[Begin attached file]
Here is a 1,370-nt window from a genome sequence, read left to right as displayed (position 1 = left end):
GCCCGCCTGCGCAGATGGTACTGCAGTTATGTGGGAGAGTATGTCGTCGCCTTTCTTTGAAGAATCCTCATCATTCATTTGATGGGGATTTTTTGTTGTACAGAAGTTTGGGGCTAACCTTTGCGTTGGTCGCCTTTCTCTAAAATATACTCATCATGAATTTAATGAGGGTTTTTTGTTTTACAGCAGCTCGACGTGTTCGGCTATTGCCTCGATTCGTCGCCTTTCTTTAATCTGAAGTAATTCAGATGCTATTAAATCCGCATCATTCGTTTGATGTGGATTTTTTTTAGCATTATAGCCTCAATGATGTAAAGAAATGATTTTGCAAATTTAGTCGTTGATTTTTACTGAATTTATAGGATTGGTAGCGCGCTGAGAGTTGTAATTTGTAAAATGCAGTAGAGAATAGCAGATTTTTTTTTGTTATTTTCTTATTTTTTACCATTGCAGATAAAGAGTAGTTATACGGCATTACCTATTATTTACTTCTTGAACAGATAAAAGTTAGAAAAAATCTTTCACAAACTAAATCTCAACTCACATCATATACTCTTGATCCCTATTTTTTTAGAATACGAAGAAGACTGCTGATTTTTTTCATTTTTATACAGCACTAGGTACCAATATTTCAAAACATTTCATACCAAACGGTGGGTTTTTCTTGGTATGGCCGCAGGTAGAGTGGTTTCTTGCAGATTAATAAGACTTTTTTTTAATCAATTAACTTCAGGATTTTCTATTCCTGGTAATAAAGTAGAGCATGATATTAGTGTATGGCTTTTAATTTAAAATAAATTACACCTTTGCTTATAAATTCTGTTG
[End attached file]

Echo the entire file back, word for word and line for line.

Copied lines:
Here is a 1,370-nt window from a genome sequence, read left to right as displayed (position 1 = left end):
GCCCGCCTGCGCAGATGGTACTGCAGTTATGTGGGAGAGTATGTCGTCGCCTTTCTTTGAAGAATCCTCATCATTCATTTGATGGGGATTTTTTGTTGTACAGAAGTTTGGGGCTAACCTTTGCGTTGGTCGCCTTTCTCTAAAATATACTCATCATGAATTTAATGAGGGTTTTTTGTTTTACAGCAGCTCGACGTGTTCGGCTATTGCCTCGATTCGTCGCCTTTCTTTAATCTGAAGTAATTCAGATGCTATTAAATCCGCATCATTCGTTTGATGTGGATTTTTTTTAGCATTATAGCCTCAATGATGTAAAGAAATGATTTTGCAAATTTAGTCGTTGATTTTTACTGAATTTATAGGATTGGTAGCGCGCTGAGAGTTGTAATTTGTAAAATGCAGTAGAGAATAGCAGATTTTTTTTTGTTATTTTCTTATTTTTTACCATTGCAGATAAAGAGTAGTTATACGGCATTACCTATTATTTACTTCTTGAACAGATAAAAGTTAGAAAAAATCTTTCACAAACTAAATCTCAACTCACATCATATACTCTTGATCCCTATTTTTTTAGAATACGAAGAAGACTGCTGATTTTTTTCATTTTTATACAGCACTAGGTACCAATATTTCAAAACATTTCATACCAAACGGTGGGTTTTTCTTGGTATGGCCGCAGGTAGAGTGGTTTCTTGCAGATTAATAAGACTTTTTTTTAATCAATTAACTTCAGGATTTTCTATTCCTGGTAATAAAGTAGAGCATGATATTAGTGTATGGCTTTTAATTTAAAATAAATTACACCTTTGCTTATAAATTCTGTTG